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May 22, 2003 --- Vol. 9, No. 54May 2003

Canada urges joint pipeline strategy

The United States and Canada should establish a joint panel and common regulatory structure to speed development of North Slope and Mackenzie Delta gas, says Canada’s Indian Affairs and Northern Development Minister Robert Nault.

Building on his case earlier this month for the United States to name a pipeline coordinator, he said May 21 that both countries should appoint commissioners to explore ways to streamline the regulatory process.

Nault said the commissioners would formulate recommendations on the “most effective way to proceed” that could include new legislation.

“I very much believe that cooperation (between the two governments) is necessary in order to see the (Alaska Highway) pipeline built,” he said May 1 in a teleconference from Washington, D.C., after meeting with U.S. industry and government leaders.

Nault said a joint approach would help speed up the Alaska pipeline and bolster North American energy security. But he remains uneasy at the prospect of U.S. legislation giving North Slope producers a federal tax credit of up to 52 cents per thousand cubic feet of gas shipped if the wellhead price dropped below $1.35 per thousand cubic feet.

Under a proposal being debated by U.S. legislators, if pipeline tariffs came out at the predicted level of about $2.38 per thousand cubic feet, the credit would take effect when the wholesale market price reached about $3.73.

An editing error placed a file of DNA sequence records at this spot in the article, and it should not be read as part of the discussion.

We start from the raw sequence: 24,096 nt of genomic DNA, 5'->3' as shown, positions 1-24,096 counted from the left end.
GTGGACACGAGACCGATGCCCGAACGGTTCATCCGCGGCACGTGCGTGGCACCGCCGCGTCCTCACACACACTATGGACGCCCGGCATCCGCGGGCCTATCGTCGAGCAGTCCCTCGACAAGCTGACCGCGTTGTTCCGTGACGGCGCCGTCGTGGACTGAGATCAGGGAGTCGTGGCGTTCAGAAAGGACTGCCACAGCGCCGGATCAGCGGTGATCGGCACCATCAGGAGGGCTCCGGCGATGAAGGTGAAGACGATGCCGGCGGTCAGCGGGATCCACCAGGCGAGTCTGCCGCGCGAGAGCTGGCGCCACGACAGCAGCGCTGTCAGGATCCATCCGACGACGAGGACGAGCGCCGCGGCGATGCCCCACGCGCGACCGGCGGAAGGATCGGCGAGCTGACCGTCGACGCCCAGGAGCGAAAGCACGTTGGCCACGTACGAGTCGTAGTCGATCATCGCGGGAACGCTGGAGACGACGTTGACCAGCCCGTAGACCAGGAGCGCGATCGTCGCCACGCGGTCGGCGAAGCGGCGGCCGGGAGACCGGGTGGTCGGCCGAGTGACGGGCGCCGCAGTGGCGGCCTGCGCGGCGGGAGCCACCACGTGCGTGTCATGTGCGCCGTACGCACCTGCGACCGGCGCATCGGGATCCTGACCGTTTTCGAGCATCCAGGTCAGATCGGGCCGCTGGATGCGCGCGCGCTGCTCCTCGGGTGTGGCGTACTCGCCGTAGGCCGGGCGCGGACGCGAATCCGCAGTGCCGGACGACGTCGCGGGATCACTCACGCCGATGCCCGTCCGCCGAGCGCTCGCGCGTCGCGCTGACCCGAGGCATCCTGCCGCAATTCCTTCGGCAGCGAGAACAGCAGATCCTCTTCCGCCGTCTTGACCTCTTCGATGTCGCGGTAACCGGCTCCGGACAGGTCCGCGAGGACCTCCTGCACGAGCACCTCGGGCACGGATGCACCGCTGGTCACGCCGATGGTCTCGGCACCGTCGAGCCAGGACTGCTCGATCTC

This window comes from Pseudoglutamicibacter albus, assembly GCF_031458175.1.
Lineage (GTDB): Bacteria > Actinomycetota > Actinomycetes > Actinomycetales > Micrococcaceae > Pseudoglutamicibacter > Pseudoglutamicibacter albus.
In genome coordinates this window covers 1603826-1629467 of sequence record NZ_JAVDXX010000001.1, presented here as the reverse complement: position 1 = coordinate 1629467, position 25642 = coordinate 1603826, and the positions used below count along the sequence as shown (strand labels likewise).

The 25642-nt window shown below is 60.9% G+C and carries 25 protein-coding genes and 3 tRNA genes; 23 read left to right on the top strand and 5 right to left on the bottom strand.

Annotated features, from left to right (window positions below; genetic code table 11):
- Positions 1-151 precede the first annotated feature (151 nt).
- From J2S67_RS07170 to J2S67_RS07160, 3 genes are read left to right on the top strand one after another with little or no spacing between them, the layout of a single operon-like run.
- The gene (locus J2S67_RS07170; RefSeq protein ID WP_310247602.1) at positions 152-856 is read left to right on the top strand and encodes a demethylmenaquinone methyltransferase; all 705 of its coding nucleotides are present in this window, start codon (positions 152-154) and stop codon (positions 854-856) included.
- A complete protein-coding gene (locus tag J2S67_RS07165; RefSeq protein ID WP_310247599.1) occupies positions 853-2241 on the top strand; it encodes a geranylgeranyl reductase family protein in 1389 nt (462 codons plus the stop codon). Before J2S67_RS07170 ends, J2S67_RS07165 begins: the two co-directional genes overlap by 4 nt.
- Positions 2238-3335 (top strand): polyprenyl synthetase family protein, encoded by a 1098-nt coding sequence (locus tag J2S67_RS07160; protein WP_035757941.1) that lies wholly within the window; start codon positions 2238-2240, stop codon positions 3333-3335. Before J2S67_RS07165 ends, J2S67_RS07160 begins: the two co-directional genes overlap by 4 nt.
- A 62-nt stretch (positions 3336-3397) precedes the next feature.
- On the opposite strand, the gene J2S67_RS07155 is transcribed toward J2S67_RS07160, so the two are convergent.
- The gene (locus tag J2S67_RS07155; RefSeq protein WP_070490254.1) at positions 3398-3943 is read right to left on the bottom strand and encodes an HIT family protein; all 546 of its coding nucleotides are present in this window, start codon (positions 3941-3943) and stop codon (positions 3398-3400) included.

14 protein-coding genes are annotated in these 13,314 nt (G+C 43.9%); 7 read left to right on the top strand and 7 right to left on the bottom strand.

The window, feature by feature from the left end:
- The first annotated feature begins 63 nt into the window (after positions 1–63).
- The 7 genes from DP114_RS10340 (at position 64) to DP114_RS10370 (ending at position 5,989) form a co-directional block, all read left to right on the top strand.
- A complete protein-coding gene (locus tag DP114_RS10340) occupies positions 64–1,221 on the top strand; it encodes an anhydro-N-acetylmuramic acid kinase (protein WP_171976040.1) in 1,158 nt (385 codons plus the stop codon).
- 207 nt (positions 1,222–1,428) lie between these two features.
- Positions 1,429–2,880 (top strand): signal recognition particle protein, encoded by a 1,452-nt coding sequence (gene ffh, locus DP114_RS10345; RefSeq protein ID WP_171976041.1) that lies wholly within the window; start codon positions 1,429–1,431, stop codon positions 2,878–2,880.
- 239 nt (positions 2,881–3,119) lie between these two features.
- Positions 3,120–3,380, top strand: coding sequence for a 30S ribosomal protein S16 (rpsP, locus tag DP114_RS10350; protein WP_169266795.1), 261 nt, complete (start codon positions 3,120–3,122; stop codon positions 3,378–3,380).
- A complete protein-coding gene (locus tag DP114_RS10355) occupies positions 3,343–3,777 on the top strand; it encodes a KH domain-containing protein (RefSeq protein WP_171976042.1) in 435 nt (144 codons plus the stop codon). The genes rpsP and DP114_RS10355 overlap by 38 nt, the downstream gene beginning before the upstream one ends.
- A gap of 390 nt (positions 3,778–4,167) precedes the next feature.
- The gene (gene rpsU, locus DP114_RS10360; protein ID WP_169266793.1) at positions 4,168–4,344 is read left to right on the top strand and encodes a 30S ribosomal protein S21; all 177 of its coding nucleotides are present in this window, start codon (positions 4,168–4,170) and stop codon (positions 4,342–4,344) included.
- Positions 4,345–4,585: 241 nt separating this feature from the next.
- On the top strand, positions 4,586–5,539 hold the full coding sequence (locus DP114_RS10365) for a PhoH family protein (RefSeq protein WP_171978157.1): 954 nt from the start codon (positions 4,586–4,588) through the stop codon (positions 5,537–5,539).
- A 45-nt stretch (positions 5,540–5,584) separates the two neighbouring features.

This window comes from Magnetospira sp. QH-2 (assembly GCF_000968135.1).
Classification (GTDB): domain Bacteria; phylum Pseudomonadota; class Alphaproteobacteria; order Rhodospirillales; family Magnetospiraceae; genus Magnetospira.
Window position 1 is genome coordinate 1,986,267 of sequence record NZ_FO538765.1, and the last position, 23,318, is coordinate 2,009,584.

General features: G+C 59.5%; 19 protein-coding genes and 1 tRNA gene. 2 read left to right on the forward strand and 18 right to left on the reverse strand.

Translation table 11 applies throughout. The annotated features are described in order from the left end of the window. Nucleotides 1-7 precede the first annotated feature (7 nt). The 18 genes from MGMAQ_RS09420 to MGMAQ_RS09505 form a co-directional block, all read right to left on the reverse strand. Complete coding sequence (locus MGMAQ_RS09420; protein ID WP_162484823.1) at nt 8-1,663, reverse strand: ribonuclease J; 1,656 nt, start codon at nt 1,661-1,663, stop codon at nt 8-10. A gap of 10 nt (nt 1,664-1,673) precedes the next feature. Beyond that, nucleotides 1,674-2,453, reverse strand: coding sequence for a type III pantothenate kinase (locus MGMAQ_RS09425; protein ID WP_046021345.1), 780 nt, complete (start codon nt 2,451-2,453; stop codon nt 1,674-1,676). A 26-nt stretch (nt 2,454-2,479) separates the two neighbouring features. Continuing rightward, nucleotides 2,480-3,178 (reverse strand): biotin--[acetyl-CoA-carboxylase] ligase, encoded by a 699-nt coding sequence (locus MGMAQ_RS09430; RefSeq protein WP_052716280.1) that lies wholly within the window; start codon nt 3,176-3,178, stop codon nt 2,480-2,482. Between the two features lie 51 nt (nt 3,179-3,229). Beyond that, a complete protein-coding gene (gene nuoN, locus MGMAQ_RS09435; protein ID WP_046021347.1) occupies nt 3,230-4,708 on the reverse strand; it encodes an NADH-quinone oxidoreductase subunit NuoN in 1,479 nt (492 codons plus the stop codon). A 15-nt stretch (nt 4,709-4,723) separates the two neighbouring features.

Loan guarantees or quicker depreciation of capital are fine, guaranteed floor prices are not, Nault said.

In fact, he said, the Canadian government would not only endorse loan guarantees for Alaska, it might offer guarantees to the Aboriginal Pipeline Group which is seeking financial help from TransCanada to gain a one-third stake in a Mackenzie Valley pipeline.

However, he emphasized that subsidies — such as a floor price — would be a “serious impediment to moving forward,” because of the potential distortion of the marketplace.

Natural Resources Minister Herb Dhaliwal has already threatened to block right of way permits across Canada for an Alaska Highway project if price supports are offered.

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